Blog
About

5
views
0
recommends
+1 Recommend
0 collections
    0
    shares
      • Record: found
      • Abstract: not found
      • Article: not found

      An Algorithm for Predicting the Intelligibility of Speech Masked by Modulated Noise Maskers

      Read this article at

      ScienceOpenPublisher
      Bookmark
          There is no author summary for this article yet. Authors can add summaries to their articles on ScienceOpen to make them more accessible to a non-specialist audience.

          Related collections

          Most cited references 36

          • Record: found
          • Abstract: not found
          • Article: not found

          Tests for comparing elements of a correlation matrix.

            Bookmark
            • Record: found
            • Abstract: not found
            • Article: not found

            An Algorithm for Intelligibility Prediction of Time–Frequency Weighted Noisy Speech

              Bookmark
              • Record: found
              • Abstract: found
              • Article: not found

              Effect of temporal envelope smearing on speech reception.

               R Plomp,  R Drullman,  J Festen (1994)
              The effect of smearing the temporal envelope on the speech-reception threshold (SRT) for sentences in noise and on phoneme identification was investigated for normal-hearing listeners. For this purpose, the speech signal was split up into a series of frequency bands (width of 1/4, 1/2, or 1 oct) and the amplitude envelope for each band was low-pass filtered at cutoff frequencies of 0, 1/2, 1, 2, 4, 8, 16, 32, or 64 Hz. Results for 36 subjects show (1) a severe reduction in sentence intelligibility for narrow processing bands at low cutoff frequencies (0-2 Hz); and (2) a marginal contribution of modulation frequencies above 16 Hz to the intelligibility of sentences (provided that lower modulation frequencies are completely present). For cutoff frequencies above 4 Hz, the SRT appears to be independent of the frequency bandwidth upon which envelope filtering takes place. Vowel and consonant identification with nonsense syllables were studied for cutoff frequencies of 0, 2, 4, 8, or 16 Hz in 1/4-oct bands. Results for 24 subjects indicate that consonants are more affected than vowels. Errors in vowel identification mainly consist of reduced recognition of diphthongs and of confusions between long and short vowels. In case of consonant recognition, stops appear to suffer most, with confusion patterns depending on the position in the syllable (initial, medial, or final).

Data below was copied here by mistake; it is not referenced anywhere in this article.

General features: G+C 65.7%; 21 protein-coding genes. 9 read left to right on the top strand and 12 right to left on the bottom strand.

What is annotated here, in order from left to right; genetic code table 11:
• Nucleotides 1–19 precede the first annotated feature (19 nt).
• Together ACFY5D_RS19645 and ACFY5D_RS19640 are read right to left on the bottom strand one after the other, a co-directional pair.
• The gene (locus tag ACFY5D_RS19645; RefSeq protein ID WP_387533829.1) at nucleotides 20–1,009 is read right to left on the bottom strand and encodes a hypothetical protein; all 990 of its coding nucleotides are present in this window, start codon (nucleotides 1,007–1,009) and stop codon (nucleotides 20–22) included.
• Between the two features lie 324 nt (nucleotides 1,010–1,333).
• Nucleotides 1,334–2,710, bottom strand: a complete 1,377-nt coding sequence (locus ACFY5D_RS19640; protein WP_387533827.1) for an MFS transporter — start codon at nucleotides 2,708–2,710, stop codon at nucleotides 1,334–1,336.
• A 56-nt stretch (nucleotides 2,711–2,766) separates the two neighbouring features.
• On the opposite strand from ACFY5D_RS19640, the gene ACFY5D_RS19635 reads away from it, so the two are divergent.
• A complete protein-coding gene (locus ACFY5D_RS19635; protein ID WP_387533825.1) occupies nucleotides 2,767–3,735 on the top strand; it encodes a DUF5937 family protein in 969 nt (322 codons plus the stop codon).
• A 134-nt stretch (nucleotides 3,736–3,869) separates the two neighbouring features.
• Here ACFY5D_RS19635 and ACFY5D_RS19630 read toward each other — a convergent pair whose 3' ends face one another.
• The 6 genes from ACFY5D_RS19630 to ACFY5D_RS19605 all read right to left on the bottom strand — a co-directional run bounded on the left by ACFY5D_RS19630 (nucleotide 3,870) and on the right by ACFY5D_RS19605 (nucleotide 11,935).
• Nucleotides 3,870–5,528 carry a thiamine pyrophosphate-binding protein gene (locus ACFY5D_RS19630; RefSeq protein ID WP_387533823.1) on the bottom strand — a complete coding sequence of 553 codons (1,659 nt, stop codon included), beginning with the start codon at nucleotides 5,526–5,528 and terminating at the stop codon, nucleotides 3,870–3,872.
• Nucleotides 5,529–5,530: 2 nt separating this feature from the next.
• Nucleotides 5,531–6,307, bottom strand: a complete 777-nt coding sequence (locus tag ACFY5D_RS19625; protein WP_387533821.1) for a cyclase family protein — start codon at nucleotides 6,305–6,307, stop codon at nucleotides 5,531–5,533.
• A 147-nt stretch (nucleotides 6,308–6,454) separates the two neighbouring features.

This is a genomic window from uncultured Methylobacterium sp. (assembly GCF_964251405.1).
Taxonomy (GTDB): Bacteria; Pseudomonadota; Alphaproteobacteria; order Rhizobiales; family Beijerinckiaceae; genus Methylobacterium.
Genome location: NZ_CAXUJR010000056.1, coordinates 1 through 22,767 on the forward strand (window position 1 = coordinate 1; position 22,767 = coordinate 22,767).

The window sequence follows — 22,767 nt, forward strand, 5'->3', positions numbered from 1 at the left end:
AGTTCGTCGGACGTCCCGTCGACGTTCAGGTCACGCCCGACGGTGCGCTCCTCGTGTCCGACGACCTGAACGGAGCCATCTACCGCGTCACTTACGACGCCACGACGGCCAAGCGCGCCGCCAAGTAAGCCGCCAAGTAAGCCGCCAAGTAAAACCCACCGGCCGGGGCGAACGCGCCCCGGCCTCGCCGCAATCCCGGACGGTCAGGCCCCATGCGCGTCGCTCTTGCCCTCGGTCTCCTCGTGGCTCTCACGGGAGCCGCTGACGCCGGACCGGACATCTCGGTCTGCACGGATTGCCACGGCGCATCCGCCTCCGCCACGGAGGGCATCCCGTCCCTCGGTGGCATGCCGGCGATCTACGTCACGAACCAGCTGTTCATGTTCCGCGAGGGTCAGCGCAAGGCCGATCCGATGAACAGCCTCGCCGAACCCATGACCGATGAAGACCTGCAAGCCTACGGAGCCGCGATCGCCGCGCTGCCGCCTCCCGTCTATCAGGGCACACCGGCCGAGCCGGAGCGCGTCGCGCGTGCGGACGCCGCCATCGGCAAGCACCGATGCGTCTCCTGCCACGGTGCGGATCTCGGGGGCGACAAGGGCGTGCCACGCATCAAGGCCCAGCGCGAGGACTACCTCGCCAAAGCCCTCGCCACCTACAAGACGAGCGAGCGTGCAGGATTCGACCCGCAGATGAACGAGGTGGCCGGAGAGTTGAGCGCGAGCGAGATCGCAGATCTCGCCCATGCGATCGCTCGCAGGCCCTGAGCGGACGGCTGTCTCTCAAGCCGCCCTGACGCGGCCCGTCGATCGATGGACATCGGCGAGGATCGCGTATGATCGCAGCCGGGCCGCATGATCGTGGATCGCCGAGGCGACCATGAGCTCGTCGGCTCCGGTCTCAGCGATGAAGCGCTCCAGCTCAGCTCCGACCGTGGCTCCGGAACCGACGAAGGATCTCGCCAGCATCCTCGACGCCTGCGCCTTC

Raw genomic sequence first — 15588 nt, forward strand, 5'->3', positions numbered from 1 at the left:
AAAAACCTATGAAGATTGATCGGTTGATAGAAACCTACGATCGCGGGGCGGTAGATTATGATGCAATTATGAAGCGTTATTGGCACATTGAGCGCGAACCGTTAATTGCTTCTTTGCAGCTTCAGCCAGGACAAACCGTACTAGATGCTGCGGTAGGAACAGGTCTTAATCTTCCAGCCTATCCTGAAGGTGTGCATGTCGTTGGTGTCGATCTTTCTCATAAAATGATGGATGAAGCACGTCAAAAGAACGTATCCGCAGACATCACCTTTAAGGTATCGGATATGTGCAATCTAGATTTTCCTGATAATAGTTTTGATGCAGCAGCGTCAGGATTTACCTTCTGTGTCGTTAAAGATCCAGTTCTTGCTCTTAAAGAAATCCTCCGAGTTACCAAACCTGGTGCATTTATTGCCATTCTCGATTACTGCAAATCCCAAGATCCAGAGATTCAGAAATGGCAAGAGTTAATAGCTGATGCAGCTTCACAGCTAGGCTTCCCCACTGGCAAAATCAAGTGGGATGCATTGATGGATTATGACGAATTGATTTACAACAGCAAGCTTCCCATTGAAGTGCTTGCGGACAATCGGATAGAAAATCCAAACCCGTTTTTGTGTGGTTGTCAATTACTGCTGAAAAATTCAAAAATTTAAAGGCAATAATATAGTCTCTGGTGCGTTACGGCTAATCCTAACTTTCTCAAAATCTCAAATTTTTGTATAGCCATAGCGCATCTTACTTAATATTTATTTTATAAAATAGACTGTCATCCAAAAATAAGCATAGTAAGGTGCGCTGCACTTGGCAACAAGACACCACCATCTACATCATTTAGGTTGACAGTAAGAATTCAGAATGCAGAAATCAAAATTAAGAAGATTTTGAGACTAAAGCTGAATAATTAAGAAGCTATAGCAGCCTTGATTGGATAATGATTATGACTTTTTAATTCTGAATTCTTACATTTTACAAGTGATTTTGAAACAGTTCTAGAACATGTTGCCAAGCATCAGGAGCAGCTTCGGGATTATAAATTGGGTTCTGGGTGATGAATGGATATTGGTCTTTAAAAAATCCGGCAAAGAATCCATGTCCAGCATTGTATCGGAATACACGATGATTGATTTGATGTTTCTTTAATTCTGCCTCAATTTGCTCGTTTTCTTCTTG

Bookmark

                Author and article information

                Journal
                IEEE/ACM Transactions on Audio, Speech, and Language Processing
                IEEE/ACM Trans. Audio Speech Lang. Process.
                Institute of Electrical and Electronics Engineers (IEEE)
                2329-9290
                2329-9304
                November 2016
                November 2016
                : 24
                : 11
                : 2009-2022
                Article
                10.1109/TASLP.2016.2585878
                © 2016
                Product

                Comments

                Comment on this article